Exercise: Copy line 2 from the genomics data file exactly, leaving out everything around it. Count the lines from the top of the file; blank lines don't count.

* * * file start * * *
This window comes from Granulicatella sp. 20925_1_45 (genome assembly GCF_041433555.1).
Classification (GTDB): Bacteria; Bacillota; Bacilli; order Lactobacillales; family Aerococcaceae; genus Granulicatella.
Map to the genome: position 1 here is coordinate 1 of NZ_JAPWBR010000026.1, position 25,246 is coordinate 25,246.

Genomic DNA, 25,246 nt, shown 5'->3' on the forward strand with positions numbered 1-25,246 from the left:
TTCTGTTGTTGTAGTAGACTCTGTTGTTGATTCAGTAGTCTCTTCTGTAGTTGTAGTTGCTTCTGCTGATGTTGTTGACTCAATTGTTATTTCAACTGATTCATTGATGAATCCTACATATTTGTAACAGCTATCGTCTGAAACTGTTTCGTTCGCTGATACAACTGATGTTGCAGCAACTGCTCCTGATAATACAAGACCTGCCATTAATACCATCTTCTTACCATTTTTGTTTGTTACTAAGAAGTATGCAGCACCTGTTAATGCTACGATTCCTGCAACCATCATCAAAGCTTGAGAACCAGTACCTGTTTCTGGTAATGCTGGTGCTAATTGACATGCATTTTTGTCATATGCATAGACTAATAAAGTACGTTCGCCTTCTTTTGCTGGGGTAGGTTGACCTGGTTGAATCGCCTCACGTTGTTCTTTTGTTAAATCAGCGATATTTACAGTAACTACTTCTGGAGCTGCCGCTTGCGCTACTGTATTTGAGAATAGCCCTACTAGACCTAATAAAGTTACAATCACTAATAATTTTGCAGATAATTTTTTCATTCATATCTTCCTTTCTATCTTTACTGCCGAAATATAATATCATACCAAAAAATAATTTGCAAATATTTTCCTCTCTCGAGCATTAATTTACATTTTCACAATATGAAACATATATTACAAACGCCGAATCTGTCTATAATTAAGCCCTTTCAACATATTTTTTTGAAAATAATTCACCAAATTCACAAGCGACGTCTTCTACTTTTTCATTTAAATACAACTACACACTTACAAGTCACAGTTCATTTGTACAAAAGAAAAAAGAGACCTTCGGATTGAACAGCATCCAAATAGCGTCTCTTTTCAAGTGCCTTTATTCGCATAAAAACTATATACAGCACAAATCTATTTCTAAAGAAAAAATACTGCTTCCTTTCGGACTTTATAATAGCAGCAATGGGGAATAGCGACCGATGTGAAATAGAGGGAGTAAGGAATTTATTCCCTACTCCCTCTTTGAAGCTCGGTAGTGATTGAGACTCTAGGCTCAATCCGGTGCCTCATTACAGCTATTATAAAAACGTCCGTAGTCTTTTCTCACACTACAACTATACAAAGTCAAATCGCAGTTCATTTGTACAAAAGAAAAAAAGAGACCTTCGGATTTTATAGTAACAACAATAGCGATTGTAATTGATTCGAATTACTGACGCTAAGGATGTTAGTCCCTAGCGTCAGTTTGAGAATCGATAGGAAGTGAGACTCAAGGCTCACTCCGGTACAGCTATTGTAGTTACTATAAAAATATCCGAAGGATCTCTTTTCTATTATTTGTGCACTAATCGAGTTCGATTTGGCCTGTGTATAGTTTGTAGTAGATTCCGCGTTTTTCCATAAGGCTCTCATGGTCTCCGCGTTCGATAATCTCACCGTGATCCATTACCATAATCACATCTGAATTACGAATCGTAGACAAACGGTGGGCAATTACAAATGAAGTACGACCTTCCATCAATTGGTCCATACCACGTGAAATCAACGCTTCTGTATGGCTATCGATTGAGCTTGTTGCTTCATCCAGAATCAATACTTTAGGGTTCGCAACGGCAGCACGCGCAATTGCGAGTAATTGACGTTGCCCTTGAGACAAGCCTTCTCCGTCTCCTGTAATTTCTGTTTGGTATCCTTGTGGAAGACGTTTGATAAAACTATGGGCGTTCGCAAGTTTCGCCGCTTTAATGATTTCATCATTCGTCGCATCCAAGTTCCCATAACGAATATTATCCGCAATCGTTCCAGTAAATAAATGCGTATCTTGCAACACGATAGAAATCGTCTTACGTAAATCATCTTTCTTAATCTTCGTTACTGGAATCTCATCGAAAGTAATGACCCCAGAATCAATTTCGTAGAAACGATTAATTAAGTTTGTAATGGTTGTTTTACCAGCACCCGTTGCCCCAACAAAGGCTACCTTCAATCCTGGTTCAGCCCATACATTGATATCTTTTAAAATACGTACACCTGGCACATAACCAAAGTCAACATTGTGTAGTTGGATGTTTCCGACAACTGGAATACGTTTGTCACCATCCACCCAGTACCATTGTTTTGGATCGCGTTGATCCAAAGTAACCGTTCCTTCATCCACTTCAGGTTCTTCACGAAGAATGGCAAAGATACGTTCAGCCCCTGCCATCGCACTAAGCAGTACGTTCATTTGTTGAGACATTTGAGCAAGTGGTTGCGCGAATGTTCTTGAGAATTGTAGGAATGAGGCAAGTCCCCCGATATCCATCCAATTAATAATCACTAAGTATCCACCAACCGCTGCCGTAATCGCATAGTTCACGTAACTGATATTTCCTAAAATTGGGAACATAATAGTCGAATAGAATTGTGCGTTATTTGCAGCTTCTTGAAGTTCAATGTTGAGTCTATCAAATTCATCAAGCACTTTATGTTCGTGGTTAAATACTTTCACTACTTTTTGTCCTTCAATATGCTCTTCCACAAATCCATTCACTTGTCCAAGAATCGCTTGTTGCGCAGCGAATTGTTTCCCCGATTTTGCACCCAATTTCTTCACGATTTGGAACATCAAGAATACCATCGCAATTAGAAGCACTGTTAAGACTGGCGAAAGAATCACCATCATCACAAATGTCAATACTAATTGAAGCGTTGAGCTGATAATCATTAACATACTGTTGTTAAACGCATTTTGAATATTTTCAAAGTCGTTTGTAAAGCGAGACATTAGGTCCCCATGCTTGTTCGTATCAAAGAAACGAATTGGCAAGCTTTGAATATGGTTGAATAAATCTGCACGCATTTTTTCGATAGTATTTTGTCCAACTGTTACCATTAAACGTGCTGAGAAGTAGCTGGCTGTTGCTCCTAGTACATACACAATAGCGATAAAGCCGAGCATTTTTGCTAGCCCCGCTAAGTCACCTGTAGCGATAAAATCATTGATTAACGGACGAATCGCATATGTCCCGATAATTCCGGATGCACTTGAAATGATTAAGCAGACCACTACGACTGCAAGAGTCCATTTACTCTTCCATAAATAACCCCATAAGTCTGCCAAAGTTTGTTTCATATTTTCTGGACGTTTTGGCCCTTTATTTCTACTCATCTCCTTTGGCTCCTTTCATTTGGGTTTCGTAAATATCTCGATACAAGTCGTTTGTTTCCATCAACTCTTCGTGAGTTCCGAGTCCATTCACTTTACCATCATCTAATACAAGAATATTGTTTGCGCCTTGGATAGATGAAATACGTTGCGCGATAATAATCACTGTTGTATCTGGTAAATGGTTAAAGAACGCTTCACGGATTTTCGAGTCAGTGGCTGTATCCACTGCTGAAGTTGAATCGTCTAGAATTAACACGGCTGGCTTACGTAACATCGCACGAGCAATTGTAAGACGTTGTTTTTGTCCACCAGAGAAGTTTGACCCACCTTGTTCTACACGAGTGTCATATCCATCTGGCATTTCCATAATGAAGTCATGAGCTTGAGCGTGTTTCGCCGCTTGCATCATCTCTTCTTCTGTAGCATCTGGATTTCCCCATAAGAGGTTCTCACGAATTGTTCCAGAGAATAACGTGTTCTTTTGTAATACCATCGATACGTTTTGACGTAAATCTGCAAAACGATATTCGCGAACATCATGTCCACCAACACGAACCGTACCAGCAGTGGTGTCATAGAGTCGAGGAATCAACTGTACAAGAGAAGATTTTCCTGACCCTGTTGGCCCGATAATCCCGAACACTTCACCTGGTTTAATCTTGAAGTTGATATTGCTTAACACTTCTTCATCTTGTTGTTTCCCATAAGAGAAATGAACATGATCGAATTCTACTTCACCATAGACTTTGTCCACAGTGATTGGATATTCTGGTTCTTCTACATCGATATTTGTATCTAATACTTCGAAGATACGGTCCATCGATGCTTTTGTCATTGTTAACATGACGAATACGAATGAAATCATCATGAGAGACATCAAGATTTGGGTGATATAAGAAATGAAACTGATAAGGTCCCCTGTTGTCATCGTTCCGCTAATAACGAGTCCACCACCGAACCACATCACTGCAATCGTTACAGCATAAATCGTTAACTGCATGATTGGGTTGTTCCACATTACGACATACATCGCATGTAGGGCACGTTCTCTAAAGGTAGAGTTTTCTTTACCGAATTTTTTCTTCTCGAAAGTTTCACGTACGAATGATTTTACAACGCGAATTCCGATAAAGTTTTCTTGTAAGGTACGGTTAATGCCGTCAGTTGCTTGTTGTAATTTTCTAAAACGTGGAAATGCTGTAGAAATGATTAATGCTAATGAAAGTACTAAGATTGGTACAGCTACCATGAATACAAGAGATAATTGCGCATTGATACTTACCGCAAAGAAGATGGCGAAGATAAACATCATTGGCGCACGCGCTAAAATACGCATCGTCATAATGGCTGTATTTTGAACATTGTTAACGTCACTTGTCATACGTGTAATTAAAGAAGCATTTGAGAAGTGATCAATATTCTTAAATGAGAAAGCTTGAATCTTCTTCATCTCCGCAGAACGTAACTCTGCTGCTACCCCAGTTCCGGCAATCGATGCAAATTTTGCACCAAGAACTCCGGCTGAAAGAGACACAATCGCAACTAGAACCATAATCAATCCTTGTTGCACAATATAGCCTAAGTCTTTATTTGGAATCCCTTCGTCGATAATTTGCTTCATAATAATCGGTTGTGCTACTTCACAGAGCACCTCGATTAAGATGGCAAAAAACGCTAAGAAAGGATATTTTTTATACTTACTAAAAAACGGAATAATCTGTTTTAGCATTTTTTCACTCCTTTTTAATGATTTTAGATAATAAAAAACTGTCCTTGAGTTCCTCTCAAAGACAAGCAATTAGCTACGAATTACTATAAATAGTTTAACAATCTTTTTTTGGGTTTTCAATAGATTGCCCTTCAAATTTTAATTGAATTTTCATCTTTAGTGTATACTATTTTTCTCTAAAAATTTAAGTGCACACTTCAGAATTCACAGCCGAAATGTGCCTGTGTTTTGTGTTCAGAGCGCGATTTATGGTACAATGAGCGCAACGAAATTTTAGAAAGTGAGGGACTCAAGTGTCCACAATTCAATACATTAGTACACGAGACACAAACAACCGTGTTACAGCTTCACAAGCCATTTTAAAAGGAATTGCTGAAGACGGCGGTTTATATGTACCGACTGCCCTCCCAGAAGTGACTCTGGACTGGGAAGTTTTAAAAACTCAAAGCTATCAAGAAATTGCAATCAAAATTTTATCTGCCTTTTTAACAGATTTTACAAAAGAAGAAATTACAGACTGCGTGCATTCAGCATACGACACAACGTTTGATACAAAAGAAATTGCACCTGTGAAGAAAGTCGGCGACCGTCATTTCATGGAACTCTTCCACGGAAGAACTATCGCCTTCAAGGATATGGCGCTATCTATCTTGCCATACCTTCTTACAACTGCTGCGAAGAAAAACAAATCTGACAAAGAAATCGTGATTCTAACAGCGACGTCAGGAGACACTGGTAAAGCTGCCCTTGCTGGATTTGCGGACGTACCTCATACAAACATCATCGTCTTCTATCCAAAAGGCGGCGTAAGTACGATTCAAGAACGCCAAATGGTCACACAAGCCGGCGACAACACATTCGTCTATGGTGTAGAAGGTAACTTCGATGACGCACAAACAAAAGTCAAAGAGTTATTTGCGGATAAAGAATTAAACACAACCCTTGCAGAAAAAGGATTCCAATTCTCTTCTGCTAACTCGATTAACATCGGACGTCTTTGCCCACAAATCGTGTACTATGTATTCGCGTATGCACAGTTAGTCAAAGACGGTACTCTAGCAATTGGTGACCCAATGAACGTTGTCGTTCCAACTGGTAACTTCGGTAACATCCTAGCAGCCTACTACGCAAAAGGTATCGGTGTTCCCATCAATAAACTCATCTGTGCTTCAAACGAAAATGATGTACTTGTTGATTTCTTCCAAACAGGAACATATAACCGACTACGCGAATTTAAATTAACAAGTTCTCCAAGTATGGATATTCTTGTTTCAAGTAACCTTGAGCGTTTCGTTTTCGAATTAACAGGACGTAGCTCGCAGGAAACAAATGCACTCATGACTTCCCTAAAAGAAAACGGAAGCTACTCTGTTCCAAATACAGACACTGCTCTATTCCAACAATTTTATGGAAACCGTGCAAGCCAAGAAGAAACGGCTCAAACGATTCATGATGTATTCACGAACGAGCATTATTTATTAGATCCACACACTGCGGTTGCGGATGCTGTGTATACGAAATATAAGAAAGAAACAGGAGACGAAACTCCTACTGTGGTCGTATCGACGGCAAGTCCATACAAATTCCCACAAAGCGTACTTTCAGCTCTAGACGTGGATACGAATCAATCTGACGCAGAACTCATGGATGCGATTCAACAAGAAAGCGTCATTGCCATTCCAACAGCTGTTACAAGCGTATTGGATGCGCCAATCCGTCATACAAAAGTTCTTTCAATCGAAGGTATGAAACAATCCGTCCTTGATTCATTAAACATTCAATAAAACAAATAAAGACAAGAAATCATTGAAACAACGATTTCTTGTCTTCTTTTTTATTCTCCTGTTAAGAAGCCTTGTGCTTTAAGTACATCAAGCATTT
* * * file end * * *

Classification (GTDB): Bacteria; Bacillota; Bacilli; order Lactobacillales; family Aerococcaceae; genus Granulicatella.